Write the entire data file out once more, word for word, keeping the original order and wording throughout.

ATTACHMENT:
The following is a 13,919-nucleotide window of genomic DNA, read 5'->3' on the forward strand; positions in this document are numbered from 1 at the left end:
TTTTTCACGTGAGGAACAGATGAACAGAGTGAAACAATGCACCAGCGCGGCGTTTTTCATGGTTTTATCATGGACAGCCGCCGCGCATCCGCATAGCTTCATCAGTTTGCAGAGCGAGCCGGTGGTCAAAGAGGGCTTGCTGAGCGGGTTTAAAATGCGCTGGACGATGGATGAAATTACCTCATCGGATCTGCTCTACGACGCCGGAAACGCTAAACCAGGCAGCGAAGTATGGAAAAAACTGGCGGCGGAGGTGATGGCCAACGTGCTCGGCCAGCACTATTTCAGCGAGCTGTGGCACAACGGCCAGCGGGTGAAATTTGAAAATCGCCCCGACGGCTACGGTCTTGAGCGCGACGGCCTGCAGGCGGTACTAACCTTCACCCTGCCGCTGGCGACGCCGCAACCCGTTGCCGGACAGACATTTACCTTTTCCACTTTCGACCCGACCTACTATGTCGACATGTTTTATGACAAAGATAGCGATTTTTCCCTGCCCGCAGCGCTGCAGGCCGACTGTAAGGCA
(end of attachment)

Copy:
The following is a 13,919-nucleotide window of genomic DNA, read 5'->3' on the forward strand; positions in this document are numbered from 1 at the left end:
TTTTTCACGTGAGGAACAGATGAACAGAGTGAAACAATGCACCAGCGCGGCGTTTTTCATGGTTTTATCATGGACAGCCGCCGCGCATCCGCATAGCTTCATCAGTTTGCAGAGCGAGCCGGTGGTCAAAGAGGGCTTGCTGAGCGGGTTTAAAATGCGCTGGACGATGGATGAAATTACCTCATCGGATCTGCTCTACGACGCCGGAAACGCTAAACCAGGCAGCGAAGTATGGAAAAAACTGGCGGCGGAGGTGATGGCCAACGTGCTCGGCCAGCACTATTTCAGCGAGCTGTGGCACAACGGCCAGCGGGTGAAATTTGAAAATCGCCCCGACGGCTACGGTCTTGAGCGCGACGGCCTGCAGGCGGTACTAACCTTCACCCTGCCGCTGGCGACGCCGCAACCCGTTGCCGGACAGACATTTACCTTTTCCACTTTCGACCCGACCTACTATGTCGACATGTTTTATGACAAAGATAGCGATTTTTCCCTGCCCGCAGCGCTGCAGGCCGACTGTAAGGCA